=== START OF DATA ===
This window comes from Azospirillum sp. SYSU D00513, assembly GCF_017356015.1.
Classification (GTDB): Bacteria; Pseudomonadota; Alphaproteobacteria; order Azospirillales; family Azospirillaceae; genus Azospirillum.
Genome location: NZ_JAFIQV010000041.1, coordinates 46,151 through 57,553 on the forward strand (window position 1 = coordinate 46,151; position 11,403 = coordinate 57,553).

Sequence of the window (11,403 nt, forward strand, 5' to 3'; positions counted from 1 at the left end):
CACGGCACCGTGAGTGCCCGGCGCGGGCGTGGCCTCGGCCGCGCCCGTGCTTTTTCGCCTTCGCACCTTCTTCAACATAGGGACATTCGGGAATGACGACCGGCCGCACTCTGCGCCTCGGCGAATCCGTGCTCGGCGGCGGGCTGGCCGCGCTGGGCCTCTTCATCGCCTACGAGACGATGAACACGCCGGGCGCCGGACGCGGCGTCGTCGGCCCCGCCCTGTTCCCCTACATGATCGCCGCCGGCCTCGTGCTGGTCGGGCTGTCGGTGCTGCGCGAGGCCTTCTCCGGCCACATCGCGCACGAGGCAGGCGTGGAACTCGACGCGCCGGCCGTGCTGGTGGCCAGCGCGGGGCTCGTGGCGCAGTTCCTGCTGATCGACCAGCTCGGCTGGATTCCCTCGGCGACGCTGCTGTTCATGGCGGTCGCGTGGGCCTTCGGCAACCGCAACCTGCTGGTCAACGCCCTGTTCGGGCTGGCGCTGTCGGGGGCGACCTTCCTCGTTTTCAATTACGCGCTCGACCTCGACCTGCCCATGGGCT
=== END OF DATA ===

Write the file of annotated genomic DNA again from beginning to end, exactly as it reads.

This window comes from Azospirillum sp. SYSU D00513, assembly GCF_017356015.1.
Classification (GTDB): Bacteria; Pseudomonadota; Alphaproteobacteria; order Azospirillales; family Azospirillaceae; genus Azospirillum.
Genome location: NZ_JAFIQV010000041.1, coordinates 46,151 through 57,553 on the forward strand (window position 1 = coordinate 46,151; position 11,403 = coordinate 57,553).

Sequence of the window (11,403 nt, forward strand, 5' to 3'; positions counted from 1 at the left end):
CACGGCACCGTGAGTGCCCGGCGCGGGCGTGGCCTCGGCCGCGCCCGTGCTTTTTCGCCTTCGCACCTTCTTCAACATAGGGACATTCGGGAATGACGACCGGCCGCACTCTGCGCCTCGGCGAATCCGTGCTCGGCGGCGGGCTGGCCGCGCTGGGCCTCTTCATCGCCTACGAGACGATGAACACGCCGGGCGCCGGACGCGGCGTCGTCGGCCCCGCCCTGTTCCCCTACATGATCGCCGCCGGCCTCGTGCTGGTCGGGCTGTCGGTGCTGCGCGAGGCCTTCTCCGGCCACATCGCGCACGAGGCAGGCGTGGAACTCGACGCGCCGGCCGTGCTGGTGGCCAGCGCGGGGCTCGTGGCGCAGTTCCTGCTGATCGACCAGCTCGGCTGGATTCCCTCGGCGACGCTGCTGTTCATGGCGGTCGCGTGGGCCTTCGGCAACCGCAACCTGCTGGTCAACGCCCTGTTCGGGCTGGCGCTGTCGGGGGCGACCTTCCTCGTTTTCAATTACGCGCTCGACCTCGACCTGCCCATGGGCT